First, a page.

2021- The year ahead
As we have said goodbye (and good riddance) to 2020, we now turn our attention to what lies ahead for 2021.
In this article we look at upcoming/proposed legislative changes which employers need to be aware of as well as hot topics to keep an eye on.
Immigration rule changes & EU Settlement Scheme
- Effective from 1st January 2021 is the points-based immigration system for those arriving in the UK on or after 1st January 2021.
For more information, please visit here
- EU Workers already resident in the UK as of 1st December 2020, have until 31st June 2021 to apply for Settled Status to allow them to remain living and working in the UK.
For more information, please visit here
National Living Wage increases
Minimum wage increases are rolled out at the start of every new tax year; however, this year sees a change to the age bands which may escape the immediate notice of a lot of employers.
As you will see from the table below, the upper minimum wage rate will now apply to those aged 23 and over, whereas currently it applies to those aged 25 and over.
These rates come into effect in April 2021.
|Rate from April 2020
||Rate from April 2021
|National Living Wage
|21-22 Year Old Rate
|18-20 Year Old Rate
|16-17 Year Old Rate
Statutory Family Related Payment Increases
Statutory Maternity, Paternity & Adoption Pay increases to £151.97 per week on 4th April 2021.
Statutory Sick Pay increase
Statutory Sick Pay increases to £96.35 on 6th April 2021.
End of the Coronavirus Job Retention Scheme (CJRS)
Just a reminder of the basics of the scheme- you can claim 80% of an employee’s usual salary for hours not worked, up to a maximum of £2,500 per month and you can claim for employees who were employed on 30 October 2020, as long as you had made a PAYE RTI submission to HMRC between 20th March 2020 and 30th October 2020. (GOV.UK)
The CJRS was extended by the government on 17th December 2020 to the end of April 2021.
This extension was granted prior to the third round of national lockdowns currently in place across the UK, so it may be that the scheme will be extended or adapted in some way to continue to offer much needed support to struggling businesses and those who are unable to continue to work.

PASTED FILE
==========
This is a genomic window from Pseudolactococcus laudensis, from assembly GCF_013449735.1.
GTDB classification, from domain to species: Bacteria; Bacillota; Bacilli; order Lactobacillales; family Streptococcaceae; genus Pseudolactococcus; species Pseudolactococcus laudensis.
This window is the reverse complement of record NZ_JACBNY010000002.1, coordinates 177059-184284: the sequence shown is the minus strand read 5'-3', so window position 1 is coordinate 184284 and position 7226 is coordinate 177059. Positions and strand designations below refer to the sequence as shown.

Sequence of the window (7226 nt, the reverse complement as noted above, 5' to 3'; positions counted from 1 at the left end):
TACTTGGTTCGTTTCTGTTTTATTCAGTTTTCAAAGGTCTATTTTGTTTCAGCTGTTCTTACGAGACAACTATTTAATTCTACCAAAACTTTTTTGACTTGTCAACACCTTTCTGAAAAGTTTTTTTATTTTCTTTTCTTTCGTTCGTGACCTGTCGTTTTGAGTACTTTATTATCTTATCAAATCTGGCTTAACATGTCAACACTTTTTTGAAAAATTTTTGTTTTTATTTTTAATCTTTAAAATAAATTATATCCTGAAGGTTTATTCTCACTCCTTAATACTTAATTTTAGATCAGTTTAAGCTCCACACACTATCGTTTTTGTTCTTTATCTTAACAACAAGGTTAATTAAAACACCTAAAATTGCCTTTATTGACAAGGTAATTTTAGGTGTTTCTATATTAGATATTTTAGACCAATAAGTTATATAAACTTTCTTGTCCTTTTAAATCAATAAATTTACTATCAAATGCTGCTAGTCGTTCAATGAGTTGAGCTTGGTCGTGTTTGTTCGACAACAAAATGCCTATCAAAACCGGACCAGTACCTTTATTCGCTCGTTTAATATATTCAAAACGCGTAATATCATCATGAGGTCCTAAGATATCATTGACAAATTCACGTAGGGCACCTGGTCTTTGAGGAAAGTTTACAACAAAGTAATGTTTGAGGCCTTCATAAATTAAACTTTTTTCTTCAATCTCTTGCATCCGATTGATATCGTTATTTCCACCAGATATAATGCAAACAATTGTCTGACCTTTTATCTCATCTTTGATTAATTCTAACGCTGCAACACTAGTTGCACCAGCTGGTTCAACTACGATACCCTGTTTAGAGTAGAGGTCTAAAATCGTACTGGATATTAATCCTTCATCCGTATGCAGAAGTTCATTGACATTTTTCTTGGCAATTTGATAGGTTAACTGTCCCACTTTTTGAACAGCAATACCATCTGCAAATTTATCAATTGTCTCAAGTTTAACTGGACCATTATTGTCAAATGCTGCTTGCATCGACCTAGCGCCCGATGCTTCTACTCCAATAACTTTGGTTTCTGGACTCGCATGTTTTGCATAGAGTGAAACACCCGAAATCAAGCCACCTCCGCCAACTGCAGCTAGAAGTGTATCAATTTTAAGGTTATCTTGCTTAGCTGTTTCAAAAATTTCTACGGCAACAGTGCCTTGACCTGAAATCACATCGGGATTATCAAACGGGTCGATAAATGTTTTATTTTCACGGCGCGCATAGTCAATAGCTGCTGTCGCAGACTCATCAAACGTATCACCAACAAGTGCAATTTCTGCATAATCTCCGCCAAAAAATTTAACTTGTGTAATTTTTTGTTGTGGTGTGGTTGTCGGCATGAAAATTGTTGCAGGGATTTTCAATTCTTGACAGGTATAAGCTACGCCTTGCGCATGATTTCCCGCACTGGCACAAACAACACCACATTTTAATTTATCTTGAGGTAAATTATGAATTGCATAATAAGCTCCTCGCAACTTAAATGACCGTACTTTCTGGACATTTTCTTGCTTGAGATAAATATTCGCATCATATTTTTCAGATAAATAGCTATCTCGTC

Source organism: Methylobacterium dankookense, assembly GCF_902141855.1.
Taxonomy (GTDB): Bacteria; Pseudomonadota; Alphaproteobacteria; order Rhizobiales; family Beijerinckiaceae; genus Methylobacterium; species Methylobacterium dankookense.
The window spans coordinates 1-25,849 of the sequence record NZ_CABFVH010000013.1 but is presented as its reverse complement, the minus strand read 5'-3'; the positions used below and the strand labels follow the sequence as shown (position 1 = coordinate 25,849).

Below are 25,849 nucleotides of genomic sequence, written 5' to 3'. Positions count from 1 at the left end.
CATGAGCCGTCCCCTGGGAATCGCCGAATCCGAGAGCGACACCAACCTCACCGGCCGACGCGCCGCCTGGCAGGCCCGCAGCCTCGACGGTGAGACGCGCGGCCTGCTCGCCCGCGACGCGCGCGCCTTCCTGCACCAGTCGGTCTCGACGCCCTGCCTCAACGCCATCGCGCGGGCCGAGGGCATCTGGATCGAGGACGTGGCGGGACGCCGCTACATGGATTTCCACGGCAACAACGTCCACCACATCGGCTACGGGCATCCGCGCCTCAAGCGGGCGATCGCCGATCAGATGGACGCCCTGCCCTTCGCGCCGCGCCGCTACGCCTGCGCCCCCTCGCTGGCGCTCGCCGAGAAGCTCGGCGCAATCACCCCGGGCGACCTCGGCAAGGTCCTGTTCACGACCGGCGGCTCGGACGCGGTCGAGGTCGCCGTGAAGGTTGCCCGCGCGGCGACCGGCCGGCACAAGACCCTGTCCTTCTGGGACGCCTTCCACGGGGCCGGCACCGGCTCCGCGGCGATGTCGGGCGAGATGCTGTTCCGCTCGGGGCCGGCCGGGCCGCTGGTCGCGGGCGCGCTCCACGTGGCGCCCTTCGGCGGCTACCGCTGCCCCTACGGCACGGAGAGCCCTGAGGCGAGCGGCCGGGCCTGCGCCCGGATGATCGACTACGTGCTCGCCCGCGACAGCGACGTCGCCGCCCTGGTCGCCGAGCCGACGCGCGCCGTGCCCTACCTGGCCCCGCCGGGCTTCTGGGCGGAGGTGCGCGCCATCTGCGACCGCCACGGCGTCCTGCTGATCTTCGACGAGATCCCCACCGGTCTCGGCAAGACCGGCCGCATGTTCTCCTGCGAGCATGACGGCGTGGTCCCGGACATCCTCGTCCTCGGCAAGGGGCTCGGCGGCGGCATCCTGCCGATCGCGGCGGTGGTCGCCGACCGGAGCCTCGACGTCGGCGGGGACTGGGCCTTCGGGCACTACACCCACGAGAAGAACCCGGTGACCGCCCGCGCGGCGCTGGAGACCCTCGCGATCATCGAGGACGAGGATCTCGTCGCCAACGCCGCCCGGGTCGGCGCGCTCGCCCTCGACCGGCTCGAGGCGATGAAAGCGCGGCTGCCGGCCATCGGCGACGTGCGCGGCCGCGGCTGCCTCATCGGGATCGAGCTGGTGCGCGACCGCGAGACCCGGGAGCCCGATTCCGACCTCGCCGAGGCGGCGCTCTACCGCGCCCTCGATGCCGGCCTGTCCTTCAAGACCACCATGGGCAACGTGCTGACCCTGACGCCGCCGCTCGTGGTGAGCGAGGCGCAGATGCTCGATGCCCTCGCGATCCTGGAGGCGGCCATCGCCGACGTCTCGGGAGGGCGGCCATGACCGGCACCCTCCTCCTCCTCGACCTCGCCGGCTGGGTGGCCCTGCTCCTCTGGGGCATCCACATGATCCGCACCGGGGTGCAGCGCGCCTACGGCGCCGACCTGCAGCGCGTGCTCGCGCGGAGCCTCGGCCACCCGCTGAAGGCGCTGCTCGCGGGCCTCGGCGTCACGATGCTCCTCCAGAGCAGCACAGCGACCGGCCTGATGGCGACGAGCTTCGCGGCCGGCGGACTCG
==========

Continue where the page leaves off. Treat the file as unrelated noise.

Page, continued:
As always, we will continue to keep our clients updated on any new developments as and when they arise.
The following are proposed legislative changes for the year ahead or new legalisation whose consultations are due to end this year:
Unpaid Leave for Carers
The government has extended the consultation period for the proposals to introduce a week of additional unpaid leave for those employees with caring responsibilities.
As this is still at consultation stage, we do not know the specifics in terms of how eligibility will be established and so on but with the increasing pressure on carers due to the pandemic, this is definitely one to watch.
Neonatal Leave & Pay
Parents of babies who are admitted into hospital as a neonate (28 days old or less) will be eligible for neonatal leave and pay if the admission lasts for a continuous period of seven days or more.
It is thought that parents will be entitled to this from day one of their employment and will be entitled to up to a maximum of 12 weeks, taken in blocks of one or more weeks.
This is not expected to be introduced until 2023/2024
The Pregnancy and Maternity (Redundancy) Protection Bill 2019-21
Currently an employee at risk of redundancy who is on maternity leave has the right to be offered any suitable alternative employment vacancy available.
Put simply this means that if someone on maternity leave is at risk of redundancy, they will be given suitable alternative employment without having to be put through any kind of selection process such as interviews or scoring criteria.
This protection currently applies only to those on maternity leave, not to pregnant employees and this protection ends on their return to work.
If the Bill is passed it will prevent redundancy during pregnancy and maternity leave as well as for a period of six months after the employee returns to work. There will be exceptions to this of course such as when a company is closing down.
The Bill is due before Parliament in the next few months and if introduced will have a huge impact. More details on this will follow in due course.